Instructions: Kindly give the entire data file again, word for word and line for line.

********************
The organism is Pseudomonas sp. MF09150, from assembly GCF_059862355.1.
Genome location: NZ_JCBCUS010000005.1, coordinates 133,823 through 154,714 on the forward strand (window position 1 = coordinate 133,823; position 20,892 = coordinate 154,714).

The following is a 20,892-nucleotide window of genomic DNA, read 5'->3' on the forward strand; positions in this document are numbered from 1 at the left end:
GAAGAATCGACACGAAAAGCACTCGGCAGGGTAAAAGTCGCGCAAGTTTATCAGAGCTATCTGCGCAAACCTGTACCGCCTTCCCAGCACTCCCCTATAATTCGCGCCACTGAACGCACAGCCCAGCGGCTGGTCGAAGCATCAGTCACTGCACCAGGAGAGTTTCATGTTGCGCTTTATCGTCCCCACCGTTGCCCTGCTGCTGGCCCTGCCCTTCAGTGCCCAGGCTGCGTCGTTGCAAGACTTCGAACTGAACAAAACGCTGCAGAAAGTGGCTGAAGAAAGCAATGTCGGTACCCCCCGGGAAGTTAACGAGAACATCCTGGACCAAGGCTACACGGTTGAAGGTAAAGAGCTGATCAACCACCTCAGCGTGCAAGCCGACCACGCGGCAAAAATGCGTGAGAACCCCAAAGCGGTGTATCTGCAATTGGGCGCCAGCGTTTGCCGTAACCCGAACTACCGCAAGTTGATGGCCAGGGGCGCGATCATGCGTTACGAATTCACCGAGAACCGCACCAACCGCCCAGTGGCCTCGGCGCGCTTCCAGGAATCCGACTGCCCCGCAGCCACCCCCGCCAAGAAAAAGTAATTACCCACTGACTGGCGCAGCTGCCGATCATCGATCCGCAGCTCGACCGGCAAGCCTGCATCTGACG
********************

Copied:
The organism is Pseudomonas sp. MF09150, from assembly GCF_059862355.1.
Genome location: NZ_JCBCUS010000005.1, coordinates 133,823 through 154,714 on the forward strand (window position 1 = coordinate 133,823; position 20,892 = coordinate 154,714).

The following is a 20,892-nucleotide window of genomic DNA, read 5'->3' on the forward strand; positions in this document are numbered from 1 at the left end:
GAAGAATCGACACGAAAAGCACTCGGCAGGGTAAAAGTCGCGCAAGTTTATCAGAGCTATCTGCGCAAACCTGTACCGCCTTCCCAGCACTCCCCTATAATTCGCGCCACTGAACGCACAGCCCAGCGGCTGGTCGAAGCATCAGTCACTGCACCAGGAGAGTTTCATGTTGCGCTTTATCGTCCCCACCGTTGCCCTGCTGCTGGCCCTGCCCTTCAGTGCCCAGGCTGCGTCGTTGCAAGACTTCGAACTGAACAAAACGCTGCAGAAAGTGGCTGAAGAAAGCAATGTCGGTACCCCCCGGGAAGTTAACGAGAACATCCTGGACCAAGGCTACACGGTTGAAGGTAAAGAGCTGATCAACCACCTCAGCGTGCAAGCCGACCACGCGGCAAAAATGCGTGAGAACCCCAAAGCGGTGTATCTGCAATTGGGCGCCAGCGTTTGCCGTAACCCGAACTACCGCAAGTTGATGGCCAGGGGCGCGATCATGCGTTACGAATTCACCGAGAACCGCACCAACCGCCCAGTGGCCTCGGCGCGCTTCCAGGAATCCGACTGCCCCGCAGCCACCCCCGCCAAGAAAAAGTAATTACCCACTGACTGGCGCAGCTGCCGATCATCGATCCGCAGCTCGACCGGCAAGCCTGCATCTGACG